The Bank for International Settlements’ call last month for the world’s central bankers to hurry up and raise interest rates has reignited the debate over how to explain – and tackle – the financial and economic turmoil that has persisted over the past six years.
The debate is so fierce, the viewpoints so distinct, that two of the world’s leading multilateral organisations, the BIS and the International Monetary Fund, have completely different ideas on what the ECB’s next step should be.
In a blog post published today, the IMF reiterated its calls for the ECB to ease monetary policy further and embark on broad-based government bond buying, often referred to as quantitative easing, to defeat what its managing director, Christine Lagarde, has dubbed the “ogre” of a vicious bout of deflation.
The BIS is not calling for the ECB to raise rates tomorrow. No names are mentioned in the report, but it is clear its prescription is aimed more at the likes of the Bank of England, which is presiding over a much more entrenched recovery than that seen in the eurozone. The BIS does, however, believe the threat of falling prices is minimal.
The IMF post, styled as a simple Q&A on whether the QE “juice is worth the squeeze”, appears to take aim as much at the Basel-based BIS as residents of Frankfurt’s Eurotower.
The BIS’s claim that markets are “euphoric” and out of sync with economic reality is directly challenged by the fund.
While risk-taking and credit growth may grow excessive, this is not an immediate risk, certainly not next to that of too low inflation. So far, credit is still contracting in the euro area (barely positive even in Germany) and there is no evidence of housing/asset bubbles (not even in Germany). If bubbles are blown, targeted macro-prudential measures, which need further development, can be deployed.
Which side is the ECB on?
Mario Draghi has attacked the IMF over its constant calls for QE. But most top ECB officials, and indeed most senior central bankers, are intellectually closer to the fund than the BIS.
Like the fund, the ECB’s faith in QE is driven by a belief that large-scale government bond-buying can spur demand, which so-called “real economic indicators”, such as inflation and unemployment, show remains weak. In contrast, the BIS’s belief that monetary policy is too loose is based on what is known in economists’ parlance as a “balance sheet” view of the economy, which places much more emphasis on the financial cycle. (For more on the root of the intellectual differences, read this excellent post by Gavyn Davies).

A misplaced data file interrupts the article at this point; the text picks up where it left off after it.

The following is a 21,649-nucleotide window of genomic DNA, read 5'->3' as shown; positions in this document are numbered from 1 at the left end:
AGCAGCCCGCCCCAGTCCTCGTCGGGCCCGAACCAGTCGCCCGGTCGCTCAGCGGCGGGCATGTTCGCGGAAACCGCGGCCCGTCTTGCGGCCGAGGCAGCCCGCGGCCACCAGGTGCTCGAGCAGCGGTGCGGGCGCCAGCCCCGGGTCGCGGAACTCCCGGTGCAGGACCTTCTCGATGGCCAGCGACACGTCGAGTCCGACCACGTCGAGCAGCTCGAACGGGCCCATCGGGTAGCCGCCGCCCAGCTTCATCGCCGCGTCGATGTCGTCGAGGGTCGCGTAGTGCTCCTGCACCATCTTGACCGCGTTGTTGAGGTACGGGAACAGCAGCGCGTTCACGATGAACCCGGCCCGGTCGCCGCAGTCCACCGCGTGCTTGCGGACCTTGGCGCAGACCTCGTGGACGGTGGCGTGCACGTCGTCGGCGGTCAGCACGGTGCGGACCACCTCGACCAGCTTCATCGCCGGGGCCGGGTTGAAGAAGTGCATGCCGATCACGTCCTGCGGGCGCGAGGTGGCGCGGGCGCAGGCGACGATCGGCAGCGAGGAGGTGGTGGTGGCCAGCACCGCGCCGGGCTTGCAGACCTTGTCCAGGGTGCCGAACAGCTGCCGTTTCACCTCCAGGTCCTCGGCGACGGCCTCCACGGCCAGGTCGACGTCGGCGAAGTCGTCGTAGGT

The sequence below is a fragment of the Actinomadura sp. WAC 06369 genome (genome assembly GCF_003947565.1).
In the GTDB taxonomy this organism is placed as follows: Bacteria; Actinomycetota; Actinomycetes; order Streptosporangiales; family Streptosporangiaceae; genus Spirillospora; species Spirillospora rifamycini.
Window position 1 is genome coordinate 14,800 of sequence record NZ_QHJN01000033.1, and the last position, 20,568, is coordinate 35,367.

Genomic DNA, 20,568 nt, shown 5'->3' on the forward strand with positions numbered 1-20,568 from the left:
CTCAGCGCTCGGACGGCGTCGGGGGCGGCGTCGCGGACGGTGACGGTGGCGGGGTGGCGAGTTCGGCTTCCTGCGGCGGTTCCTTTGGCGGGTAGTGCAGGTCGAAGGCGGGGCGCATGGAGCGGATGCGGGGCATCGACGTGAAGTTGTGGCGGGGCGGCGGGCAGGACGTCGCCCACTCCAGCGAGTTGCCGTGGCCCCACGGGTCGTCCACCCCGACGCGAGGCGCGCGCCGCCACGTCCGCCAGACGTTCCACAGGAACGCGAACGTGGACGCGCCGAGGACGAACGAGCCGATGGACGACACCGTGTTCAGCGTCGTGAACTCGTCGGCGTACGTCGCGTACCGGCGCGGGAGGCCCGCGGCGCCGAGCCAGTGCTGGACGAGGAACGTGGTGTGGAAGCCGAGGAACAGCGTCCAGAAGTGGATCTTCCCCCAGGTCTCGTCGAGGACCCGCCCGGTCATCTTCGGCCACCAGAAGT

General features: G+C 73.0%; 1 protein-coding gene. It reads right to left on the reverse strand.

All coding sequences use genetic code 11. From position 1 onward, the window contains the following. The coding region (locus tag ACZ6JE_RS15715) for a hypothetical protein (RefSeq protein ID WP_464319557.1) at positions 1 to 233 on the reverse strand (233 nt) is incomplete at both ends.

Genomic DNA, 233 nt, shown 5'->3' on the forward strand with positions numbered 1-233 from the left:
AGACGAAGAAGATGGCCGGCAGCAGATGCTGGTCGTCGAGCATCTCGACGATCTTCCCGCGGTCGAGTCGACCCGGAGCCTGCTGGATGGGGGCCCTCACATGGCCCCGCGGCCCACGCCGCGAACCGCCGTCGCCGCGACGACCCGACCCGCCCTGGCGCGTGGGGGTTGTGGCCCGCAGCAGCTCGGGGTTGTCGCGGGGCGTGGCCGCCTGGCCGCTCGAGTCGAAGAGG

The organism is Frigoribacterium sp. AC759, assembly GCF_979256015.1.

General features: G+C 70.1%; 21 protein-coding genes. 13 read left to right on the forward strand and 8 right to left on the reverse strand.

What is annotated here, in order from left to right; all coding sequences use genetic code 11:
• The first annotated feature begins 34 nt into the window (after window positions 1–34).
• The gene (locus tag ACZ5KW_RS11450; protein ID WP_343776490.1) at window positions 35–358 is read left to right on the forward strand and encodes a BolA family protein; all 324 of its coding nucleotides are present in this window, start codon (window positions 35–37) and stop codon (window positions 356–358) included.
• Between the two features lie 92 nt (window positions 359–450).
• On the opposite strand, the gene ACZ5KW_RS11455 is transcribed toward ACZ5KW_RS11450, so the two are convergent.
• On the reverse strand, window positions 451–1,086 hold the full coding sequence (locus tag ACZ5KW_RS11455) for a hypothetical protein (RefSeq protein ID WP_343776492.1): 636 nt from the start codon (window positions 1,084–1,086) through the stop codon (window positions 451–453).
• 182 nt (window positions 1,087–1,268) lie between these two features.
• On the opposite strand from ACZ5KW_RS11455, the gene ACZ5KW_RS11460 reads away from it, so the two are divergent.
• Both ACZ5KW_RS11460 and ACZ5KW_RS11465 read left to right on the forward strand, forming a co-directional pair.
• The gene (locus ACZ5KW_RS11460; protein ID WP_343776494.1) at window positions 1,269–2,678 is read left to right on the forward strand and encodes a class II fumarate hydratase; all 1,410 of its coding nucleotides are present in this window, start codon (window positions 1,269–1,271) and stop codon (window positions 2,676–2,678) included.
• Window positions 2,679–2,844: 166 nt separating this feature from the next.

At 0.5 per cent, inflation is worryingly low at just over a quarter of the target of below but close to 2 per cent. ECB president Mario Draghi has given every indication that officials would plump for QE if signs emerged that it would remain too low for “too prolonged a period”.
We have little idea of what that means in practice, however. And top officials have indicated they want to wait until the end of the year to judge whether the package of exceptional measures unveiled in June are enough to ward off any threat of a self-reinforcing bout of falling prices, which would cripple economies in the periphery by raising debt burdens and weakening demand.
Like his counterpart at the Federal Reserve, Mario Draghi was quick to hit out at the BIS report, saying the ECB did not agree that loose monetary policy was doing more harm than good.
However, Mr Draghi’s response also suggested that he was a lot more worried about asset price bubbles. Here is what he said earlier this month:
We are at the same time quite sensitive to the formation, creation, to the presence, of potential financial stability risks. And there, we’ve taken a number of initiatives to address these risks, from the asset quality review to the stress test to the recapitalisation of banks that are taking place now, as we speak, ahead of the results of the AQR.
Even in our TLTROs operations, if you are careful, you see that we’ve excluded lending to real estate, for real estate purposes, and to sovereigns. We’ve introduced this treatment with prudential filters for sovereigns that is quite conservative in our comprehensive assessment. And I think I can go on for a while on these measures that we’ve taken.